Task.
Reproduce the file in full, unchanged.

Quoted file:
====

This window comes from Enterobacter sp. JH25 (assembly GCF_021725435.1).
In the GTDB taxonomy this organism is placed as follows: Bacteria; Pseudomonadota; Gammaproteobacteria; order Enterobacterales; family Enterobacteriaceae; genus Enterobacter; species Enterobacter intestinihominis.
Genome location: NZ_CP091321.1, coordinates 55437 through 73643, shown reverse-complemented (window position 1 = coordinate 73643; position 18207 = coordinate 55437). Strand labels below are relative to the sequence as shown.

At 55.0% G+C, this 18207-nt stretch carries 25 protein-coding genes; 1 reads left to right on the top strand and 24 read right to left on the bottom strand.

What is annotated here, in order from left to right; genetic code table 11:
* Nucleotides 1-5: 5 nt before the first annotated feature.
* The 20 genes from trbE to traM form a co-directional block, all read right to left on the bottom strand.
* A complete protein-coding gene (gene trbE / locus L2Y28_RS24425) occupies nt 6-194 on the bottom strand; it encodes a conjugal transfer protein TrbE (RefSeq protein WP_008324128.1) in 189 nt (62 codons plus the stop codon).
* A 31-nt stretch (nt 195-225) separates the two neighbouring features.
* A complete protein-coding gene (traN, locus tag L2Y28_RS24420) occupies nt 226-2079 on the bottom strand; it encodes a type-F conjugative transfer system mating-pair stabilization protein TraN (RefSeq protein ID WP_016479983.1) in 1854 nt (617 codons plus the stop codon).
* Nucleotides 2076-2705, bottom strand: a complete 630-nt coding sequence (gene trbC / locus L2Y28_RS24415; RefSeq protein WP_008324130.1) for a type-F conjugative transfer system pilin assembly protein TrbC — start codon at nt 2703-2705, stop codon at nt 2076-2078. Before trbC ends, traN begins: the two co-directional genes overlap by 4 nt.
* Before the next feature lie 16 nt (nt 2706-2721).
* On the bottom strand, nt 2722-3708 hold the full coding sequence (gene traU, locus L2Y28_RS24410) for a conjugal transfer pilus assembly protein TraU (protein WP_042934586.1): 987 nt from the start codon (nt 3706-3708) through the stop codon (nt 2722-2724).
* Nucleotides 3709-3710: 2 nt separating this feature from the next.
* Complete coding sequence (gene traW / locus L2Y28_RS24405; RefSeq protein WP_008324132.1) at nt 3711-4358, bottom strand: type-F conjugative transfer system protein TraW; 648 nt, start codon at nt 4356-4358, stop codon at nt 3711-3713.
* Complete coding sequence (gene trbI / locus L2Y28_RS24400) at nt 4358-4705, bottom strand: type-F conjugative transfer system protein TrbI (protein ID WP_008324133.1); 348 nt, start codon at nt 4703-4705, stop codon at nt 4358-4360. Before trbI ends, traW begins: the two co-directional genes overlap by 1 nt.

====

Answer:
This window comes from Enterobacter sp. JH25 (assembly GCF_021725435.1).
In the GTDB taxonomy this organism is placed as follows: Bacteria; Pseudomonadota; Gammaproteobacteria; order Enterobacterales; family Enterobacteriaceae; genus Enterobacter; species Enterobacter intestinihominis.
Genome location: NZ_CP091321.1, coordinates 55437 through 73643, shown reverse-complemented (window position 1 = coordinate 73643; position 18207 = coordinate 55437). Strand labels below are relative to the sequence as shown.

At 55.0% G+C, this 18207-nt stretch carries 25 protein-coding genes; 1 reads left to right on the top strand and 24 read right to left on the bottom strand.

What is annotated here, in order from left to right; genetic code table 11:
* Nucleotides 1-5: 5 nt before the first annotated feature.
* The 20 genes from trbE to traM form a co-directional block, all read right to left on the bottom strand.
* A complete protein-coding gene (gene trbE / locus L2Y28_RS24425) occupies nt 6-194 on the bottom strand; it encodes a conjugal transfer protein TrbE (RefSeq protein WP_008324128.1) in 189 nt (62 codons plus the stop codon).
* A 31-nt stretch (nt 195-225) separates the two neighbouring features.
* A complete protein-coding gene (traN, locus tag L2Y28_RS24420) occupies nt 226-2079 on the bottom strand; it encodes a type-F conjugative transfer system mating-pair stabilization protein TraN (RefSeq protein ID WP_016479983.1) in 1854 nt (617 codons plus the stop codon).
* Nucleotides 2076-2705, bottom strand: a complete 630-nt coding sequence (gene trbC / locus L2Y28_RS24415; RefSeq protein WP_008324130.1) for a type-F conjugative transfer system pilin assembly protein TrbC — start codon at nt 2703-2705, stop codon at nt 2076-2078. Before trbC ends, traN begins: the two co-directional genes overlap by 4 nt.
* Before the next feature lie 16 nt (nt 2706-2721).
* On the bottom strand, nt 2722-3708 hold the full coding sequence (gene traU, locus L2Y28_RS24410) for a conjugal transfer pilus assembly protein TraU (protein WP_042934586.1): 987 nt from the start codon (nt 3706-3708) through the stop codon (nt 2722-2724).
* Nucleotides 3709-3710: 2 nt separating this feature from the next.
* Complete coding sequence (gene traW / locus L2Y28_RS24405; RefSeq protein WP_008324132.1) at nt 3711-4358, bottom strand: type-F conjugative transfer system protein TraW; 648 nt, start codon at nt 4356-4358, stop codon at nt 3711-3713.
* Complete coding sequence (gene trbI / locus L2Y28_RS24400) at nt 4358-4705, bottom strand: type-F conjugative transfer system protein TrbI (protein ID WP_008324133.1); 348 nt, start codon at nt 4703-4705, stop codon at nt 4358-4360. Before trbI ends, traW begins: the two co-directional genes overlap by 1 nt.